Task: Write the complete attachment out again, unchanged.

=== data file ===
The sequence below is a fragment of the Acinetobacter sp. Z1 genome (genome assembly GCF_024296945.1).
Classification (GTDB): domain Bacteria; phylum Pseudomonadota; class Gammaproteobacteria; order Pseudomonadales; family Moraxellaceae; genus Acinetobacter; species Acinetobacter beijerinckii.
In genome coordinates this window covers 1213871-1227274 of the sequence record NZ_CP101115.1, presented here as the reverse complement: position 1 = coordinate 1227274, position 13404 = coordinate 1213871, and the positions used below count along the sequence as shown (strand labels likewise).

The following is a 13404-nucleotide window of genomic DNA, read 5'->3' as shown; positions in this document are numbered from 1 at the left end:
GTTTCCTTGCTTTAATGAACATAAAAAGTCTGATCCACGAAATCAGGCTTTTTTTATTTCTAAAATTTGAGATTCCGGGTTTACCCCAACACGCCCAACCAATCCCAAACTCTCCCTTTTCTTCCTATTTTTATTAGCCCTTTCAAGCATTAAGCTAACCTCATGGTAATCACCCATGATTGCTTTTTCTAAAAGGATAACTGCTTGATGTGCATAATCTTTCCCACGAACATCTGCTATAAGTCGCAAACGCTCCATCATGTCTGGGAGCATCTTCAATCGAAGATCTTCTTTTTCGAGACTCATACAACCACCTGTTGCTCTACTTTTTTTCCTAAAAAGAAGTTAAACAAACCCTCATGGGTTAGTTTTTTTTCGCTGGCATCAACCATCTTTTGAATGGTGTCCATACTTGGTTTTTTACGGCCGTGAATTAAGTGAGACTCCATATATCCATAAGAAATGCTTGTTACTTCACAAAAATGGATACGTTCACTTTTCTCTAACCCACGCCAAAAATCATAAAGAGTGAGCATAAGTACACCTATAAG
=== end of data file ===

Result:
The sequence below is a fragment of the Acinetobacter sp. Z1 genome (genome assembly GCF_024296945.1).
Classification (GTDB): domain Bacteria; phylum Pseudomonadota; class Gammaproteobacteria; order Pseudomonadales; family Moraxellaceae; genus Acinetobacter; species Acinetobacter beijerinckii.
In genome coordinates this window covers 1213871-1227274 of the sequence record NZ_CP101115.1, presented here as the reverse complement: position 1 = coordinate 1227274, position 13404 = coordinate 1213871, and the positions used below count along the sequence as shown (strand labels likewise).

The following is a 13404-nucleotide window of genomic DNA, read 5'->3' as shown; positions in this document are numbered from 1 at the left end:
GTTTCCTTGCTTTAATGAACATAAAAAGTCTGATCCACGAAATCAGGCTTTTTTTATTTCTAAAATTTGAGATTCCGGGTTTACCCCAACACGCCCAACCAATCCCAAACTCTCCCTTTTCTTCCTATTTTTATTAGCCCTTTCAAGCATTAAGCTAACCTCATGGTAATCACCCATGATTGCTTTTTCTAAAAGGATAACTGCTTGATGTGCATAATCTTTCCCACGAACATCTGCTATAAGTCGCAAACGCTCCATCATGTCTGGGAGCATCTTCAATCGAAGATCTTCTTTTTCGAGACTCATACAACCACCTGTTGCTCTACTTTTTTTCCTAAAAAGAAGTTAAACAAACCCTCATGGGTTAGTTTTTTTTCGCTGGCATCAACCATCTTTTGAATGGTGTCCATACTTGGTTTTTTACGGCCGTGAATTAAGTGAGACTCCATATATCCATAAGAAATGCTTGTTACTTCACAAAAATGGATACGTTCACTTTTCTCTAACCCACGCCAAAAATCATAAAGAGTGAGCATAAGTACACCTATAAG